1. What do you do at PBS Interactive?
I’m the business development intern this summer for the SPI team. That means I’ll be researching and sharing new opportunities, trends, and digital/online products for our member stations.
2. How did you get involved with Public Media?
I’m currently in grad school in the interdisciplinary Communication, Culture, and Technology program at Georgetown University. I’m fascinated by the ways culture shapes our media and technology, and in turn, how those two are shaping our culture. What better combination of those subjects than PBS? I have an associated memory with public media programming, be it PBS show or radio, for every life stage so far, from Sesame Street onward. When I found myself in D.C., the SPI team at PBS was the perfect fit. And I think they already filled the role of Big Bird.
3. How will the interactive landscape change over the next few years?
I think three big trends in are location, personalization, and sensors (or sensation, for the sake of continuing the theme). Location-based services are important to an increasingly mobile device-enabled audience. Let’s face it, there’s an overwhelming amount of content in the digital world. No one has time to wade through all of it (how many baby videos on YouTube can we watch?). People want the content and even the interactive structure to be personalized to their niche interests and communities. They want to digitally document their experience and share their preferences and with others. The sensors may be further off, but haptic technology (think of the moving Wii controllers) and augmented reality will make digital experiences truly interactive.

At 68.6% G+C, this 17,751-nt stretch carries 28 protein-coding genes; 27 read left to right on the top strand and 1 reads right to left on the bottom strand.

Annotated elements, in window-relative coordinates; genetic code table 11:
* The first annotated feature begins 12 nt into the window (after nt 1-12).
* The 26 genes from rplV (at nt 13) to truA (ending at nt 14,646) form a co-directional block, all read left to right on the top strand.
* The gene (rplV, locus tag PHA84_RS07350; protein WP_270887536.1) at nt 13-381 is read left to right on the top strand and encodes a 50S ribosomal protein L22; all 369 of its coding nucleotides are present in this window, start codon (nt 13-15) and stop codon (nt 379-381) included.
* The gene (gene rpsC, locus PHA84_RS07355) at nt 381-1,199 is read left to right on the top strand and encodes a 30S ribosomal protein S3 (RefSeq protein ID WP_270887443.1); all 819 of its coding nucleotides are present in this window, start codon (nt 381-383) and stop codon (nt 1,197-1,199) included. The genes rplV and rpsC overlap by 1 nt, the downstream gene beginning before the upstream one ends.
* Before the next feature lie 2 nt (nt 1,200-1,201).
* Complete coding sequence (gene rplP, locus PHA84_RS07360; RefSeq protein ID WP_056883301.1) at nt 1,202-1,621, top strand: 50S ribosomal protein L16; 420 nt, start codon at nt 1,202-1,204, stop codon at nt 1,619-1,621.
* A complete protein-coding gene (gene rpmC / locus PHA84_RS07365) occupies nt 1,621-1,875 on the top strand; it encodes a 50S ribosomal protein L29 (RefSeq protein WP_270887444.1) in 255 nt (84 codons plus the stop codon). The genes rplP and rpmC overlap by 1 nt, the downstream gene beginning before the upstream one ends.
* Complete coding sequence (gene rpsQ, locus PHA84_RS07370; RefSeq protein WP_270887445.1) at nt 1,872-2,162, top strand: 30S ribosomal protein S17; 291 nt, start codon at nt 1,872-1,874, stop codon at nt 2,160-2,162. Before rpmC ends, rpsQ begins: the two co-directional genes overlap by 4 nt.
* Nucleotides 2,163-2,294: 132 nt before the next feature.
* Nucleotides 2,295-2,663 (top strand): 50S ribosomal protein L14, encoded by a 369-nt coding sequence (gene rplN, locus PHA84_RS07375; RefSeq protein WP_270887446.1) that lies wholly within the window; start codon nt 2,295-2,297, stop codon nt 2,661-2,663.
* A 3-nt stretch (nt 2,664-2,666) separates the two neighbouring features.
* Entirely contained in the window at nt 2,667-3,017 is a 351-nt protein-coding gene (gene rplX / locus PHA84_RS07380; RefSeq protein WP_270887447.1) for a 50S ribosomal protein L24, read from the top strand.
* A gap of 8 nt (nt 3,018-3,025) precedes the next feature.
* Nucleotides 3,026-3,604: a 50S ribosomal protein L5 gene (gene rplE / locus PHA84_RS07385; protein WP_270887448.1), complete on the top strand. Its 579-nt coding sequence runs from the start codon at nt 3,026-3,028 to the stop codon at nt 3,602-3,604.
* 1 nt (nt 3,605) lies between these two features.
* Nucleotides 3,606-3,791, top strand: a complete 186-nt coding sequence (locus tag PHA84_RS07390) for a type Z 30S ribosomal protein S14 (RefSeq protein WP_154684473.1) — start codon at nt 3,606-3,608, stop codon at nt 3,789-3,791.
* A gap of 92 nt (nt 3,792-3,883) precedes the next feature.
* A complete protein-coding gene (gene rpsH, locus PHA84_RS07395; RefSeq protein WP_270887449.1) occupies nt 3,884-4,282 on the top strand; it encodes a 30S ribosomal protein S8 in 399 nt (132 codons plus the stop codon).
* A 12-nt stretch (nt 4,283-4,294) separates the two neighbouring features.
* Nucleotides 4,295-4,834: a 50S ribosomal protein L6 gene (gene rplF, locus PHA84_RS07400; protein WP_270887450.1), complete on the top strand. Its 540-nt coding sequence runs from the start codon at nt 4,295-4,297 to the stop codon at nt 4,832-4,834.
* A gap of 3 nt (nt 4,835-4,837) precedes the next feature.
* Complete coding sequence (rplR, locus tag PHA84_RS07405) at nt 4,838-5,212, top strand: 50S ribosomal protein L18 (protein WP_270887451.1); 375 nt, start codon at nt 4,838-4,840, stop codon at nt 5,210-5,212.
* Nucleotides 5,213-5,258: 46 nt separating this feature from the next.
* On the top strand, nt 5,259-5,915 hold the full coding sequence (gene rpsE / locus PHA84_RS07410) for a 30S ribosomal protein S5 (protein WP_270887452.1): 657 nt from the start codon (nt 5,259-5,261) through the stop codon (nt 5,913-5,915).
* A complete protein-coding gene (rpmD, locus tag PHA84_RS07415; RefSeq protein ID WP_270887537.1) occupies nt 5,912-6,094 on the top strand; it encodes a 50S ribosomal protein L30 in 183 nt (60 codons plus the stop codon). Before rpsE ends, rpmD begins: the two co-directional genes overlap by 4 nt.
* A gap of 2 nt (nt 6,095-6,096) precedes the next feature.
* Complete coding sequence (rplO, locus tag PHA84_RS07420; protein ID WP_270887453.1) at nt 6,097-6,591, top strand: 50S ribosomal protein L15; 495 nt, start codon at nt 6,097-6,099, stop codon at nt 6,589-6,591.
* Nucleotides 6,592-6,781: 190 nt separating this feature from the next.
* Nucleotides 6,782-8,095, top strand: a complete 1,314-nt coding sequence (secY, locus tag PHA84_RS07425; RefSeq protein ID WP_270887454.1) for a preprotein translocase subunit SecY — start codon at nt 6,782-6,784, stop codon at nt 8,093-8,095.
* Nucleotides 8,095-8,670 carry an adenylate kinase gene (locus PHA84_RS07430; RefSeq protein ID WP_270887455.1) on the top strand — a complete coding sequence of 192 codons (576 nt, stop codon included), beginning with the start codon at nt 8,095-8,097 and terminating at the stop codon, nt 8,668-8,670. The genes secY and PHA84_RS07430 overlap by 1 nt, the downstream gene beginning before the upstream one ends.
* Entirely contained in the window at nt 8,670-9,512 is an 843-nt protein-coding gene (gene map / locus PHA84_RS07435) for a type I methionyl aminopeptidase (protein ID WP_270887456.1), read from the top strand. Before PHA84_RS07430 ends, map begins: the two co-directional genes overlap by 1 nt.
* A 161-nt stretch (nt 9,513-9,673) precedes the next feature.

4. If the Internet didn’t exist, what job would you have?
I’d want to take on one of those little known but creative roles, like food stylist or font designer or color specialist. In fact, I once saw a Wishbone episode that explained the work of Foley artists who create the everyday sounds you don’t think about in TV and films. If my job was to be in the PBS World, I’d love to curate and run a PBS Programming Memorabilia Museum, where all the artifacts from the great national and #localPBS shows could live!
5. What is your favorite gadget and why?
I’d most want to be stranded on a deserted island with an iPhone. It’s elegantly designed and apps make it all things at all times. I do, however, appreciate the ingenuity and craftiness of one-function, never-knew-you-needed-them gadgets. For instance: handheld milk-frother. Sounds silly, but wait till you see how impressed people are when you serve coffee at home with foam!
6. If you could have dinner with any three people from history, who would they be and why?Sigmund Freud – While I would not want to be a patient on his couch, I would like to get the inside story of where a huge part of our self-knowledge (and pop psychology knowledge) originates.
Charles Darwin – I love zoology. I’d like to pick his brain about the origins of animal life forms out there and our current evolutionary track.
Elizabeth Taylor – She would have some grand Hollywood stories. We’d need another strong woman presence at the table, too.